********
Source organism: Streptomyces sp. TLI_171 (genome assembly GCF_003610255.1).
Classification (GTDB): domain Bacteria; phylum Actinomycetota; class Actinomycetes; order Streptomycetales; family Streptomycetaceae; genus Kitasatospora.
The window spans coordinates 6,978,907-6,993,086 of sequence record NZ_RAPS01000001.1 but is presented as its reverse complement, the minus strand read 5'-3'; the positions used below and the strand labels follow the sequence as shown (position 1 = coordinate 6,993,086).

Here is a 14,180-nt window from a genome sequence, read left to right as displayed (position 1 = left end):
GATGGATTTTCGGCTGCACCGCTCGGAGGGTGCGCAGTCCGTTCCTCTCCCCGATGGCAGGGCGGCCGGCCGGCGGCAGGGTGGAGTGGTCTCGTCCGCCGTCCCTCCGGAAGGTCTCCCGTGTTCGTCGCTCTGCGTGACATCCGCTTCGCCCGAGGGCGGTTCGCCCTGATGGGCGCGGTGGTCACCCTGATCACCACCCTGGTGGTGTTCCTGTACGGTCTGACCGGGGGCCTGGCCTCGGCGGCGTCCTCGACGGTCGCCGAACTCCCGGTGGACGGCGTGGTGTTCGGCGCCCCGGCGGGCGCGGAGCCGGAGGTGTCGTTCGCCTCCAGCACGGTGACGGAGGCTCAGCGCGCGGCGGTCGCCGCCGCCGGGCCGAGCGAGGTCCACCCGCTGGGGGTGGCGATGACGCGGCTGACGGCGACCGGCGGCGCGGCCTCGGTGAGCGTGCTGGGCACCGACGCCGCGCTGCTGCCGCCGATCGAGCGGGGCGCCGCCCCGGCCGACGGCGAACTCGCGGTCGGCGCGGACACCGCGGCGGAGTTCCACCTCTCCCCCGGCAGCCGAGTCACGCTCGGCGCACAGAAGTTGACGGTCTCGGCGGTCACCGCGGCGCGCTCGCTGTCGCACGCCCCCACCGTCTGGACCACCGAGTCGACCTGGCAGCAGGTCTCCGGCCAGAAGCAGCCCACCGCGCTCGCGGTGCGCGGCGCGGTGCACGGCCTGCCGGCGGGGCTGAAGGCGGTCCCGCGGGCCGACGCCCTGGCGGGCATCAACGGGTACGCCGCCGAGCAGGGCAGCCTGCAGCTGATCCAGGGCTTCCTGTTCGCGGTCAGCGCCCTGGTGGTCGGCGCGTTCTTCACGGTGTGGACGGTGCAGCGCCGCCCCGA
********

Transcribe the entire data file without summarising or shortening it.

Source organism: Streptomyces sp. TLI_171 (genome assembly GCF_003610255.1).
Classification (GTDB): domain Bacteria; phylum Actinomycetota; class Actinomycetes; order Streptomycetales; family Streptomycetaceae; genus Kitasatospora.
The window spans coordinates 6,978,907-6,993,086 of sequence record NZ_RAPS01000001.1 but is presented as its reverse complement, the minus strand read 5'-3'; the positions used below and the strand labels follow the sequence as shown (position 1 = coordinate 6,993,086).

Here is a 14,180-nt window from a genome sequence, read left to right as displayed (position 1 = left end):
GATGGATTTTCGGCTGCACCGCTCGGAGGGTGCGCAGTCCGTTCCTCTCCCCGATGGCAGGGCGGCCGGCCGGCGGCAGGGTGGAGTGGTCTCGTCCGCCGTCCCTCCGGAAGGTCTCCCGTGTTCGTCGCTCTGCGTGACATCCGCTTCGCCCGAGGGCGGTTCGCCCTGATGGGCGCGGTGGTCACCCTGATCACCACCCTGGTGGTGTTCCTGTACGGTCTGACCGGGGGCCTGGCCTCGGCGGCGTCCTCGACGGTCGCCGAACTCCCGGTGGACGGCGTGGTGTTCGGCGCCCCGGCGGGCGCGGAGCCGGAGGTGTCGTTCGCCTCCAGCACGGTGACGGAGGCTCAGCGCGCGGCGGTCGCCGCCGCCGGGCCGAGCGAGGTCCACCCGCTGGGGGTGGCGATGACGCGGCTGACGGCGACCGGCGGCGCGGCCTCGGTGAGCGTGCTGGGCACCGACGCCGCGCTGCTGCCGCCGATCGAGCGGGGCGCCGCCCCGGCCGACGGCGAACTCGCGGTCGGCGCGGACACCGCGGCGGAGTTCCACCTCTCCCCCGGCAGCCGAGTCACGCTCGGCGCACAGAAGTTGACGGTCTCGGCGGTCACCGCGGCGCGCTCGCTGTCGCACGCCCCCACCGTCTGGACCACCGAGTCGACCTGGCAGCAGGTCTCCGGCCAGAAGCAGCCCACCGCGCTCGCGGTGCGCGGCGCGGTGCACGGCCTGCCGGCGGGGCTGAAGGCGGTCCCGCGGGCCGACGCCCTGGCGGGCATCAACGGGTACGCCGCCGAGCAGGGCAGCCTGCAGCTGATCCAGGGCTTCCTGTTCGCGGTCAGCGCCCTGGTGGTCGGCGCGTTCTTCACGGTGTGGACGGTGCAGCGCCGCCCCGA